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The buildout sequence was graphically confirmed in 2009 and 2010, before economy turned; state offered fig leaf for Forest City's plan to delay expensive deck

Plan from 2006 Draft Design Guidelines
When Atlantic Yards developer Forest City Ratner last October changed the construction sequence for the residential towers--planning to build four towers on the southeast parking lot block after the arena block, rather than first building a deck over the railyard--I pointed out that that had not been the indicated sequence.

After all, the November 2006 Final Environmental Impact Statement from the Empire State Development Corporation (ESDC) indicated that the three towers in the western section of Phase Two--along the railyard between Sixth Avenue and Carlton Avenue--would be built before the seven towers to the east, between Carlton and Vanderbilt Avenue.

And that continued after the project was re-approved in 2009; according to the ESDC's December 2010 Technical Analysis, "Development of each site is still generally expected to occur from west to east in a clockwise direction, starting with the arena block."

The buildout initially was to be clockwise, not the
leapfrog (now planned) indicated by the arrow
What I didn't include were the 2009 and 2010 graphics confirming that.

State fig leaf for Forest City plans

What does it all mean? Even in 2009-2010, when the economy was still emerging from deep trouble, the state government still signaled in at least some documents that the deck would be built promptly. That means the blight of the below-grade railyard would have been removed.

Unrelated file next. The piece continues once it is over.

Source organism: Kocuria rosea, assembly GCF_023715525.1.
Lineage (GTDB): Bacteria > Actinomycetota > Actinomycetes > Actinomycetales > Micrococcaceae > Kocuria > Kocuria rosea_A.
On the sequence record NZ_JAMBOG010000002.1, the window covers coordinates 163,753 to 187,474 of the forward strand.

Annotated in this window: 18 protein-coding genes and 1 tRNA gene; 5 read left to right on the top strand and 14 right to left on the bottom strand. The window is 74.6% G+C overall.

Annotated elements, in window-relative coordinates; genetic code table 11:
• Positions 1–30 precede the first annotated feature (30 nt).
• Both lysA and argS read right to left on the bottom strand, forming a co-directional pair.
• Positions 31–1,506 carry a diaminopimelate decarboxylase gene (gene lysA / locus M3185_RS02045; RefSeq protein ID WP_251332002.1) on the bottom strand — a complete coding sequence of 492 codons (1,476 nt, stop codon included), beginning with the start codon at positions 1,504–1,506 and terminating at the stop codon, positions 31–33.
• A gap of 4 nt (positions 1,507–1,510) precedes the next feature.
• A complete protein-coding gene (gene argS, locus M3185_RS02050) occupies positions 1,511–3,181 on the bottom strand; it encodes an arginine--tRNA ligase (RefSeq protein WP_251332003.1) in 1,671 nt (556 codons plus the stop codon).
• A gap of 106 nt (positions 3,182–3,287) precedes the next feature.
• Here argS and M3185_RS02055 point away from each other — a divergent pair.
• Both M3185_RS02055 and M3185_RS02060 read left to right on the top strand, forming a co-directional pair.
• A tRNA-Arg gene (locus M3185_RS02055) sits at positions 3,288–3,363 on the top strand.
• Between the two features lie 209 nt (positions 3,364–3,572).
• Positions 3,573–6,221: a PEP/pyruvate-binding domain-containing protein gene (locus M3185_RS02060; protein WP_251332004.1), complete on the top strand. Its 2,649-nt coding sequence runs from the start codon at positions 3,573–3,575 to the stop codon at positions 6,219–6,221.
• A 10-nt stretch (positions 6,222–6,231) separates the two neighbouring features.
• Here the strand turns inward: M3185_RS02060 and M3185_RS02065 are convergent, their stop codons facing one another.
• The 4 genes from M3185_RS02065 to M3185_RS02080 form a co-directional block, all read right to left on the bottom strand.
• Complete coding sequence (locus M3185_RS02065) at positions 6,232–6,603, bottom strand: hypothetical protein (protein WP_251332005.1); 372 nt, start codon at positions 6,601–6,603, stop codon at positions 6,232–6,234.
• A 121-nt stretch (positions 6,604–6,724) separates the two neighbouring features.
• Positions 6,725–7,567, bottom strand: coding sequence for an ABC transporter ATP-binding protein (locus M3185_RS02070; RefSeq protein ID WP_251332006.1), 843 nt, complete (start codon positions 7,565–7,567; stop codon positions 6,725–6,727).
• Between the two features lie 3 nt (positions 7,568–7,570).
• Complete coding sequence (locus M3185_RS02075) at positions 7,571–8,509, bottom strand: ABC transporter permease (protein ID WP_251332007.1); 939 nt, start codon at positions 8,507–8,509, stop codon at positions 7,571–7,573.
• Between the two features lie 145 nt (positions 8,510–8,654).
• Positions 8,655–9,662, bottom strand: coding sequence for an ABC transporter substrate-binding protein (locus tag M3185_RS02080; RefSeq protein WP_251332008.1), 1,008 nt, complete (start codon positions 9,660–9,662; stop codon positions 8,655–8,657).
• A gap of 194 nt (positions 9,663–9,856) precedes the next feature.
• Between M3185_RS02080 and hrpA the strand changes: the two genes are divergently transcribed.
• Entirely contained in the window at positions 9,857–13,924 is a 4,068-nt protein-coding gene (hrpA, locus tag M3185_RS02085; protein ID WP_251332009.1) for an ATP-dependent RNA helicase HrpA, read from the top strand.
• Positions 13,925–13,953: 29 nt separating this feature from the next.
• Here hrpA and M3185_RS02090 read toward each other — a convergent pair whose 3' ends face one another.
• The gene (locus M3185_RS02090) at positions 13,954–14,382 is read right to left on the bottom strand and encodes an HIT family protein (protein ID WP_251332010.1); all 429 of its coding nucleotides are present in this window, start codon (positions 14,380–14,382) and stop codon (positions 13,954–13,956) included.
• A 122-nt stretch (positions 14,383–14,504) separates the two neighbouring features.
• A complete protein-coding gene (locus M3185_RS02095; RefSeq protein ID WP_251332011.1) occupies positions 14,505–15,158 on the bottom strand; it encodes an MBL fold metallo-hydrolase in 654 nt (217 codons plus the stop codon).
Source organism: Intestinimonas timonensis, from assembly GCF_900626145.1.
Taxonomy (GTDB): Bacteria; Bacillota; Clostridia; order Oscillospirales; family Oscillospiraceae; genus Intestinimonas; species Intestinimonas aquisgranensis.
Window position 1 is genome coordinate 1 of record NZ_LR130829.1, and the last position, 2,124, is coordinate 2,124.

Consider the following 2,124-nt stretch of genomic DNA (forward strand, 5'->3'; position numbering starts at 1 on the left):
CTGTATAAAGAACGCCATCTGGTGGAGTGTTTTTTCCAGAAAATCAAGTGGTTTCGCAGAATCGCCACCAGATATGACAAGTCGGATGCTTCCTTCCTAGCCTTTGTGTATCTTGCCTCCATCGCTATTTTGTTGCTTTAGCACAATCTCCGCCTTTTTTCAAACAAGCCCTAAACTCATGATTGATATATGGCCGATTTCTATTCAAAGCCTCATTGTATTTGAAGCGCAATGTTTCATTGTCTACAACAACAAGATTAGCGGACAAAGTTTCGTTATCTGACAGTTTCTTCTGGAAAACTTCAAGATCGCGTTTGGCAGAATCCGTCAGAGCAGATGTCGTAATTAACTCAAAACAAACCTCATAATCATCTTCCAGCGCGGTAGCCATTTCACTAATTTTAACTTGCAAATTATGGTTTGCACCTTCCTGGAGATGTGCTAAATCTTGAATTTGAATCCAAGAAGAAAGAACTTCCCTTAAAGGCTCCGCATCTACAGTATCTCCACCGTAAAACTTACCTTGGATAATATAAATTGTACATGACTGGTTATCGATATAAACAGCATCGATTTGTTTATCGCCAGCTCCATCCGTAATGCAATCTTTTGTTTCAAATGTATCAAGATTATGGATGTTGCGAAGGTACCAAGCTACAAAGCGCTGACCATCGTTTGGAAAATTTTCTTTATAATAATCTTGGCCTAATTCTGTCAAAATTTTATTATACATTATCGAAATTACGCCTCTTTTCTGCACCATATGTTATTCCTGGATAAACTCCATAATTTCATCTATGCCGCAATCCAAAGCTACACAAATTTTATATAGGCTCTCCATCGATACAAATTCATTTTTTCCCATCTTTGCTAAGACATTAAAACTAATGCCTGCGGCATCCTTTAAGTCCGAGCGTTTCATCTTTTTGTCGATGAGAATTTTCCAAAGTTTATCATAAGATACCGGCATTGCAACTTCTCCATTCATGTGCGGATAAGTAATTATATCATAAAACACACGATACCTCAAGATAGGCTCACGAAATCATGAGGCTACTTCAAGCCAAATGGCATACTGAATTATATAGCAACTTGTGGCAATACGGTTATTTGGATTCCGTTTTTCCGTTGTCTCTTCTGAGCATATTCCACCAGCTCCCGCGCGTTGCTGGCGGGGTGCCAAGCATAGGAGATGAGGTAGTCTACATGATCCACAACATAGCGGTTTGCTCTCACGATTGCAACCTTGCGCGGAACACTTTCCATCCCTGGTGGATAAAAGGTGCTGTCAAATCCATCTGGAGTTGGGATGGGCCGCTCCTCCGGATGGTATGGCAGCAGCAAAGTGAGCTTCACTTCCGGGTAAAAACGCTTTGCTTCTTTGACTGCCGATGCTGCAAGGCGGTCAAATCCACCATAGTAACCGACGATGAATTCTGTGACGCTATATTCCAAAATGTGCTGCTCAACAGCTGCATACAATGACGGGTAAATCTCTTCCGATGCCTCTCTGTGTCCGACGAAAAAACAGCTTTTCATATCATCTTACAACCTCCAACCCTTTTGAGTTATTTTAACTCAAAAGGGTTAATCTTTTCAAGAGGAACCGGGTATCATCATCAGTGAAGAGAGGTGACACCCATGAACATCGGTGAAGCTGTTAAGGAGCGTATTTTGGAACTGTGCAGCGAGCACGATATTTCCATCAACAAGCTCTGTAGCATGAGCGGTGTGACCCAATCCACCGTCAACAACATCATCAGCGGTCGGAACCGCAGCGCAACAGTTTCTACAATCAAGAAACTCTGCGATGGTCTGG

Now that the economy is better, and residential construction in Brooklyn is hot, Forest City has no plans to build the deck.

In fact, for Forest City's business purposes, as explained this past March, it has revised the notion of Atlantic Yards Phase 1. It includes the arena block and the southeast block--the parcels demarcated in red. That definition does not appear on any government documents.

Versus the Development Agreement

Of course, Forest City doesn't have to build the platform (or deck) over the railyard immediately. . The multiple environmental review documents regarding the buildout sequence were contradicted by the Development Agreement signed in late 2009.

The developer has 15 years to start construction of the platform. Neither the ESDC's June 2009 Technical Memorandum nor December 2010 Technical Analysis made mention of that fact.

And the Development Agreement requires construction of one residential building on the southeast block, Block 1129, within ten years of the Project Effective Date (which was May 2010). That hints that construction might come before the deck.

Now, assuming that Forest City Ratner's plans succeed in getting a modular construction factory up and running, it looks like three towers around the arena will be completed in the next four to six years, and  tower construction on the southeast block could easily begin--and perhaps be well in progress--before 2020.
From June 2009 Technical Memorandum

The indicated sequence: 2009

The environmental review documents, at least, suggested that the deck would be built to support towers over the railyard.

The June 2009 Technical Memorandum contained the table at right.

It showed showed that the expensive platforms for Block 1120 (the railyard between Sixth and Carlton) and Block 1121 (the railyard between Carlton and Vanderbilt) would be built well before Buildings 11-14 would go up on "terra firma," as Forest City puts it.